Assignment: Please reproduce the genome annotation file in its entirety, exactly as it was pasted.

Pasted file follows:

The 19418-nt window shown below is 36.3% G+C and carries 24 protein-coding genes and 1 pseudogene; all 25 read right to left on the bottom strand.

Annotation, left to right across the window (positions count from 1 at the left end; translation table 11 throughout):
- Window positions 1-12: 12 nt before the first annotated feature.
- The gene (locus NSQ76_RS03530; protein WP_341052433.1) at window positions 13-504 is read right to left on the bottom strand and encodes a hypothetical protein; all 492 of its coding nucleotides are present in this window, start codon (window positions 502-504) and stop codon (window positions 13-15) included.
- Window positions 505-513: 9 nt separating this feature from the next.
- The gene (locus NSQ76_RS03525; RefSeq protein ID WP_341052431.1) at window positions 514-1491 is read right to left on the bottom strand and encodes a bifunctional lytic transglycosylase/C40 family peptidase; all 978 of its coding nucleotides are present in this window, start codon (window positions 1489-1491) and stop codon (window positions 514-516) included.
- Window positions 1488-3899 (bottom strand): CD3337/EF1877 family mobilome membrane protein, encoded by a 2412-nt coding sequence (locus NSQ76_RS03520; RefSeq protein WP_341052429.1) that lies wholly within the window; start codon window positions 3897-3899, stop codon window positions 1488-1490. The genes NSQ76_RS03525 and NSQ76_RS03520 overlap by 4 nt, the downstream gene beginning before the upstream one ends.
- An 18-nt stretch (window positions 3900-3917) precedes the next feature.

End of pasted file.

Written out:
The 19418-nt window shown below is 36.3% G+C and carries 24 protein-coding genes and 1 pseudogene; all 25 read right to left on the bottom strand.

Annotation, left to right across the window (positions count from 1 at the left end; translation table 11 throughout):
- Window positions 1-12: 12 nt before the first annotated feature.
- The gene (locus NSQ76_RS03530; protein WP_341052433.1) at window positions 13-504 is read right to left on the bottom strand and encodes a hypothetical protein; all 492 of its coding nucleotides are present in this window, start codon (window positions 502-504) and stop codon (window positions 13-15) included.
- Window positions 505-513: 9 nt separating this feature from the next.
- The gene (locus NSQ76_RS03525; RefSeq protein ID WP_341052431.1) at window positions 514-1491 is read right to left on the bottom strand and encodes a bifunctional lytic transglycosylase/C40 family peptidase; all 978 of its coding nucleotides are present in this window, start codon (window positions 1489-1491) and stop codon (window positions 514-516) included.
- Window positions 1488-3899 (bottom strand): CD3337/EF1877 family mobilome membrane protein, encoded by a 2412-nt coding sequence (locus NSQ76_RS03520; RefSeq protein WP_341052429.1) that lies wholly within the window; start codon window positions 3897-3899, stop codon window positions 1488-1490. The genes NSQ76_RS03525 and NSQ76_RS03520 overlap by 4 nt, the downstream gene beginning before the upstream one ends.
- An 18-nt stretch (window positions 3900-3917) precedes the next feature.